T(erence) H(anbury) White 1906–1964
(Also wrote under the pseudonym James Aston) Indian-born English novelist, short story writer, poet, and nonfiction writer.
White's fame rests on his tetralogy The Once and Future King (1958). In this series of novels, based on Sir Thomas Malory's Le morte d'Arthur, White reworked the legend of King Arthur by weaving modern issues into a medieval fantasy world. Despite the fantastic nature of much of the work, Arthur and his knights are developed as believable human beings. Critics agree that his Arthurian epic reveals White's finest literary qualities: the universality of the issues with which his characters deal, the extensive knowledge he conveys in such diverse areas as animal behavior, outdoor sports, and history, and his excellent prose style. The works are further enlivened by irreverent humor, for he hoped not only to inform but to entertain. The Once and Future King is appreciated by readers of all ages.
White's early novels, diaries, and volumes of poetry inspired little critical or popular interest. With The Sword in the Stone (1938), the first book of his tetralogy, White won much acclaim and a wide readership. This book, along with The Witch in the Wood (1939; retitled The Queen of Air and Darkness) and The Ill-Made Knight (1940), were later revised and combined with the previously unpublished The Candle in the Wind to form The Once and Future King. White's tetralogy is infused with what he considered the moral perspective of his own time. As an avowed pacifist, White challenged the concept that "might makes right." The Sword in the Stone portrays Arthur as a young boy who comes under the tutelage of the wizard Merlyn in order to learn the ways of the world. Critics particularly admire Merlyn's teaching methods: he transforms Arthur into a number of different animals so that his pupil might learn the sundry possibilities of life. Critics also praised White's blending of history and fantasy through a deliberately anachronistic time frame.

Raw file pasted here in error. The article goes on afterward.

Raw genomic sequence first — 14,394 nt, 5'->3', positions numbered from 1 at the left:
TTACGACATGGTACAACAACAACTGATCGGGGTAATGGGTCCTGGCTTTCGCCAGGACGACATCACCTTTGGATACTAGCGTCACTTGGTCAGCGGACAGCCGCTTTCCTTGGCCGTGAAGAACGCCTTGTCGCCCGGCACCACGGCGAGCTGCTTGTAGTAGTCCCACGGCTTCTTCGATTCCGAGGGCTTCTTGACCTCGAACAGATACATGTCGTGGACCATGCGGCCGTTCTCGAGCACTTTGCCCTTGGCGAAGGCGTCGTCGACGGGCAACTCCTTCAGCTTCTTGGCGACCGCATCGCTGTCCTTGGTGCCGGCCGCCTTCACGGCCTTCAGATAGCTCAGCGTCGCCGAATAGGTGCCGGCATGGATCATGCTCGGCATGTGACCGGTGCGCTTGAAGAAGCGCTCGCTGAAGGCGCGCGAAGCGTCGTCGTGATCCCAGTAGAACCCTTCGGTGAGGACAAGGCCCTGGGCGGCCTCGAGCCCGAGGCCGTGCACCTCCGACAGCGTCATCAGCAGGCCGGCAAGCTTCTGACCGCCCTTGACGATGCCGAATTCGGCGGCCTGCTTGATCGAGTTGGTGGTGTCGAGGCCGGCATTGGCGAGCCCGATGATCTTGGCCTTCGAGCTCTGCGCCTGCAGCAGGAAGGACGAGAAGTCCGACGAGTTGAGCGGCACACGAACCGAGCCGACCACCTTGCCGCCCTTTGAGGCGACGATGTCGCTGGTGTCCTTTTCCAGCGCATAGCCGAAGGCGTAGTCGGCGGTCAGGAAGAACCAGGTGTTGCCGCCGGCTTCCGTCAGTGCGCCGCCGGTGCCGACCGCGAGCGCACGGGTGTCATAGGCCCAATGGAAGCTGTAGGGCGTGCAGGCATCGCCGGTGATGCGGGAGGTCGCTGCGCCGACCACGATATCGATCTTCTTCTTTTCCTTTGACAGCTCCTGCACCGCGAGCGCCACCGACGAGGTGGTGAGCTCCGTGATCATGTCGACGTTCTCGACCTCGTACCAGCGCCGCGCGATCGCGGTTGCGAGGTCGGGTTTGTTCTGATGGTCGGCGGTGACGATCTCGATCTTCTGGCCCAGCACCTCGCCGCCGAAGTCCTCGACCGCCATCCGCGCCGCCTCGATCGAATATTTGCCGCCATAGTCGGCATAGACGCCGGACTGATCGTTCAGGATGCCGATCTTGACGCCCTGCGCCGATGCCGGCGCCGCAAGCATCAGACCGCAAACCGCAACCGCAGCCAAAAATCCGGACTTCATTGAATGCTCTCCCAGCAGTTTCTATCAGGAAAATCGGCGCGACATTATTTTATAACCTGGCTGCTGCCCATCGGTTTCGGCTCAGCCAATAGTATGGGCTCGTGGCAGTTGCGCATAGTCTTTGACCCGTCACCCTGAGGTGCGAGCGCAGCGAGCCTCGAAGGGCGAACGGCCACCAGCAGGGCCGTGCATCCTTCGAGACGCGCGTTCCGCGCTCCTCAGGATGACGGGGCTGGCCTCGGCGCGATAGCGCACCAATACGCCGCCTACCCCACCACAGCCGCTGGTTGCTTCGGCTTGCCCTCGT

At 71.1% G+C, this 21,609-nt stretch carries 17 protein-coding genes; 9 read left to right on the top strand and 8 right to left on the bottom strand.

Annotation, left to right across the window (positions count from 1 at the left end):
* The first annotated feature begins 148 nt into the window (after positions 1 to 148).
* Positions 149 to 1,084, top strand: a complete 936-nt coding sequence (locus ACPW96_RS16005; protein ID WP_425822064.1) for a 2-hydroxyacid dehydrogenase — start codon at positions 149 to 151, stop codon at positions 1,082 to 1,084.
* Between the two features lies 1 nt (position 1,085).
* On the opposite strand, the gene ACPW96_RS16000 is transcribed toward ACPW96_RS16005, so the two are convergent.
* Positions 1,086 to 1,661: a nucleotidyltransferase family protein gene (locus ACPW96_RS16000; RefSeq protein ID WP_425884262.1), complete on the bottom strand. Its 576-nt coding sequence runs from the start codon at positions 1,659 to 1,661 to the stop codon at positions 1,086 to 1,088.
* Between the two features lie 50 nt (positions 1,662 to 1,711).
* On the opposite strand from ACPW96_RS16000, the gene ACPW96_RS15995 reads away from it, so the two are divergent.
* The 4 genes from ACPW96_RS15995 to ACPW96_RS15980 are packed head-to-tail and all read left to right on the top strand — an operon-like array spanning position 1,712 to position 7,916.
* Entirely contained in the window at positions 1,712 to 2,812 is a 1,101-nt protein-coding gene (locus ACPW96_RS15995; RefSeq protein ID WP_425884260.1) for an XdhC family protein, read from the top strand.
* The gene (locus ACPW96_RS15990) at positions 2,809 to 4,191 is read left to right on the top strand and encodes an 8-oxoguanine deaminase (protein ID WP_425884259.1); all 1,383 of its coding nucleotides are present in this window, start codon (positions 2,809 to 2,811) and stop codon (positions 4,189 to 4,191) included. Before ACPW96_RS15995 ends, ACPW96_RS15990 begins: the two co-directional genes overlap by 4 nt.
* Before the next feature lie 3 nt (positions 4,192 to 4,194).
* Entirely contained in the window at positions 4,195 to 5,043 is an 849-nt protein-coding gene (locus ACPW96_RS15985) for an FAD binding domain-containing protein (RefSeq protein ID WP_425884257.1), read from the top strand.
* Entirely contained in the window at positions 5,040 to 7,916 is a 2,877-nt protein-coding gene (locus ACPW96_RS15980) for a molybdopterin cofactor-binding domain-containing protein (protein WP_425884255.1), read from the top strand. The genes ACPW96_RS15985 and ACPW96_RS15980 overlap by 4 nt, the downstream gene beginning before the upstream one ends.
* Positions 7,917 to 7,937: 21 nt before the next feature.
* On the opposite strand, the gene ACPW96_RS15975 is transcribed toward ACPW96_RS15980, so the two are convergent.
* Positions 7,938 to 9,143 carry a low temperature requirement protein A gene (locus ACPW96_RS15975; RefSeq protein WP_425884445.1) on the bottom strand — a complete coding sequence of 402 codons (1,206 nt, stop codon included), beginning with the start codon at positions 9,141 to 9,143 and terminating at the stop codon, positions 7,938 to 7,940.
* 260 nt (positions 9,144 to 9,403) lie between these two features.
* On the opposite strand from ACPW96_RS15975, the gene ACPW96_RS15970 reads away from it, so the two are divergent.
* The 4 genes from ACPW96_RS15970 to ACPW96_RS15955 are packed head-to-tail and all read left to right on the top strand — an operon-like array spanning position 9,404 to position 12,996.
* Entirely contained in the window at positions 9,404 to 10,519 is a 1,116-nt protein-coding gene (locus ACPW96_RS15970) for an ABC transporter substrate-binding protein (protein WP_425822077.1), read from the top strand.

White also wrote other works appreciated by readers of all ages. Mistress Masham's Repose (1946), which delighted critics, focuses on a girl who chances upon a colony of Lilliputians—a race of little people originally conceived by Jonathan Swift in his book Gulliver's Travels. The Goshawk (1951) is a diary that recounts White's attempts to train a goshawk for the sport of falconry. White's relating of the rapport that he gradually developed with the bird is considered especially affecting. The Master: An Adventure Story (1957) centers on two youngsters who stumble upon the abode of an evil genius. This work has been favorably compared with the adventure stories of Robert Louis Stevenson. In all of these works, White was praised for his sensitive depiction of people who attempt to live in harmony with nature, beasts, and their fellow human beings.
In 1977, another volume of White's Arthurian epic was published as The Book of Merlyn. Continuing where The Candle in the Wind concluded, The Book of Merlyn is set on the eve of the battle in which King Arthur meets his death. Critics were generally disappointed in this book, finding excessively didactic the long passages in which White vented his anger at the brutalities of twentieth-century war. However, White's epic is regarded by some critics as the finest reworking of the legends of Camelot to be published in the twentieth century. He is credited with making the legends more accessible and pertinent to modern readers. The Sword in the Stone was adapted into a popular animated film, and The Once and Future King was the basis for the successful theater production and film Camelot.
(See also Contemporary Authors, Vols. 73-76 and Something about the Author, Vol. 12.)